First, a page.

Dr. T.V. Sekher is a Professor in the Department of Population Policies and Programs at the International Institute for Population Sciences (IIPS), Mumbai. He is the Co-Principal Investigator of the Longitudinal Aging Study in India (LASI) and is also core team member of "Study on Global Ageing and Adult Health (SAGE-India)". He is  currently the Fulbright-Nehru Senior Fellow with SAP, Mario Einaudi Center for International Studies at Cornell University. Trained in Demography and Sociology, his areas of research interests are social demography, gender issues, population ageing, and public health.

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Talks at Twelve: Andrea Stevenson Won, Thursday, March 16, 2017

 
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Pain and Presence: The Clinical Use of Media
Andrea Stevenson Won, Departement of Communication, Cornell University

Thursday, March 16, 2017
12:00-1:00 PM
Beebe Hall, 2nd floor conference room



Using media to address pain can be a low-cost and low-risk intervention. Media used for this purpose range from simple text-based chats to immersive virtual reality experiences. In her talk Andrea Stevenson Won will review ways in which media can be used to address acute and chronic pain. Interventions include transporting patients from their painful surroundings, and changing how patients move and perceive their movements represented through media.  She will also describe an ongoing research project designed to test the effects of presence on pain in virtual environments.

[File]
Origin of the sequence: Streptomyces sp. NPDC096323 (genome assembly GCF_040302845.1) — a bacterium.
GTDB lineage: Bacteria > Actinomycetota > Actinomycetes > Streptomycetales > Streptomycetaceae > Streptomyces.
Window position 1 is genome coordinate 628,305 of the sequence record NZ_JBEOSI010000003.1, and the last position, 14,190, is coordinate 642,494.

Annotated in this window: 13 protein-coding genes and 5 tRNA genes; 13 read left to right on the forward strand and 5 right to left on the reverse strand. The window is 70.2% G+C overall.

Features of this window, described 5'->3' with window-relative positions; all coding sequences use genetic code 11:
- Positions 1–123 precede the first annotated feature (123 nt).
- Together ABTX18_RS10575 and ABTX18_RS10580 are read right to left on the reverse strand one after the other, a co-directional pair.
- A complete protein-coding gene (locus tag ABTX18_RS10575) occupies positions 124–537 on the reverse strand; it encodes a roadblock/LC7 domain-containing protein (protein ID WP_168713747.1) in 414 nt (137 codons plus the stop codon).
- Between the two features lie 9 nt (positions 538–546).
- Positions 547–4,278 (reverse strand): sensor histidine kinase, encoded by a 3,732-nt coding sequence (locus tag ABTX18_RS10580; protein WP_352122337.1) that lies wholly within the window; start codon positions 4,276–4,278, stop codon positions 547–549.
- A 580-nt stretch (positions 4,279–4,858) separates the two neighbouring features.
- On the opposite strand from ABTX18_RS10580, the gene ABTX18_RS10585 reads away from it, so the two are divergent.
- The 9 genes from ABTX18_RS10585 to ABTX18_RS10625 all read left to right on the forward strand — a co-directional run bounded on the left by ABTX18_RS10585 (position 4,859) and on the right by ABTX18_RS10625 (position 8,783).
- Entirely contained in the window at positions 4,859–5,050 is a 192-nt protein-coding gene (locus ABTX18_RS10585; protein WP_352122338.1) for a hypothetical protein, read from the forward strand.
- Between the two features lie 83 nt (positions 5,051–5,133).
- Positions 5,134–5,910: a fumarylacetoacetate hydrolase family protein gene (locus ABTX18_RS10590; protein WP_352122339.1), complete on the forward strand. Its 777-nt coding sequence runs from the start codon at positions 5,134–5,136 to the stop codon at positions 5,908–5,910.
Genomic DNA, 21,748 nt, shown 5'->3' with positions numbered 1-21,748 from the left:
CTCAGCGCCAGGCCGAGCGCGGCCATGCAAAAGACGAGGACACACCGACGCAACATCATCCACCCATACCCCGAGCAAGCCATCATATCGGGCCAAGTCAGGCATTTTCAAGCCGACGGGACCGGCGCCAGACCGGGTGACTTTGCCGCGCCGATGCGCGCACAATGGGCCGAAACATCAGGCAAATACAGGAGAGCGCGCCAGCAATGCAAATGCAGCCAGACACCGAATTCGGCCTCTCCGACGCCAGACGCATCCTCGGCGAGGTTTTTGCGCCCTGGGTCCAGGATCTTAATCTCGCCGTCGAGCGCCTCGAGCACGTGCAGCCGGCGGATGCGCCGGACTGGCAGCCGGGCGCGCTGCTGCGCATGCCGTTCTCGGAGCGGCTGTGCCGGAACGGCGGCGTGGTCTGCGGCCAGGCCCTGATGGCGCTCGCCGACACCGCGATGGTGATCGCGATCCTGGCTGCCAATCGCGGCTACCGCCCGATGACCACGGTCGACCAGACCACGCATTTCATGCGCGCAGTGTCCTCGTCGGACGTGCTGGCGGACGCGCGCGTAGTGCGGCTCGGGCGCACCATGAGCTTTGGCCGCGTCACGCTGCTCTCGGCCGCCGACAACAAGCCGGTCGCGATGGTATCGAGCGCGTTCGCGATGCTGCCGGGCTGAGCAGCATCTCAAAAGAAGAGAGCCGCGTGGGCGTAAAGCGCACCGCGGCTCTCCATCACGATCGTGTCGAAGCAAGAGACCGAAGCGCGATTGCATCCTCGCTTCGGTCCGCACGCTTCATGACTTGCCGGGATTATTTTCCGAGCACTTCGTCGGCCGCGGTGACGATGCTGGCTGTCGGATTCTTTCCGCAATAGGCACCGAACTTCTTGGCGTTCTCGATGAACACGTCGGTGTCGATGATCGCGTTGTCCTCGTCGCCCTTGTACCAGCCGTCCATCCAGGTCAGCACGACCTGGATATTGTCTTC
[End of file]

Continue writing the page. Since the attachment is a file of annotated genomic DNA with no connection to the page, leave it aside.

Andrea Stevenson Won is an assistant professor in the Department of Communication at Cornell University, and the director of the Virtual Embodiment Lab in that department.  Her research focuses on creating novel embodiment experiences in virtual environments by tracking and transforming user behavior, with particular emphasis on the clinical and collaborative applications.  She received her Ph.D. in Communication from Stanford University, working in the Virtual Human Interaction Lab.

This talk is open to all. Lunch will be served. Metered parking is available in the Botanic Gardens lot across the road from Beebe Hall. No registration or RSVP required except for groups of 5 or more. We ask that larger groups email Patty at pmt6@cornell.edu letting us know of your plans to attend so that we can order enough lunch.

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Spring 2017 Talks at Twelve


This semester we welcome speakers from across campus and across the U.S. for our spring 2017 Talks at Twelve series. Talks at Twelve are held in the Beebe Hall second floor conference room and lunch is served. These talks are free and open to all. No RSVP or registration is required, but notice is appreciated if a larger group is planning to attend (email pmt6@cornell.edu).

Wednesday, February 22, 12:00-1:00pm
Mental and Behavioral Health Facilities: Critical Research and Design Recommendations
Mardelle M. Shepley, Design and Environmental Analysis, Cornell University

comfortTuesday, March 7, 12:00-1:00pm
Beyond the Peer-Reviewed Article: Making Research Relevant for Community Stakeholders and Policymakers
Megan Comfort, Behavioral Health and Criminal Justice Research Division, Research Triangle Institute

Thursday, March 16, 12:00-1:00pm
Pain and Presence: The Clinical Use of Media
Andrea Stevenson Won, Communication, Cornell University

Thursday, April 13, 12:00-1:00pm
Healthy Base Initiative: Evaluating Programs to Encourage Healthy Eating, Active Lifestyles, and Tobacco-Free Living
Marney Thomas, BCTR, Cornell University

Thursday, April 20, 12:00-1:00pm
Data Driven Policy-Making in Child Welfare
Dana Weiner, Chapin Hall Center for Children, University of Chicago

Tuesday, April 25, 12:00-1:00pm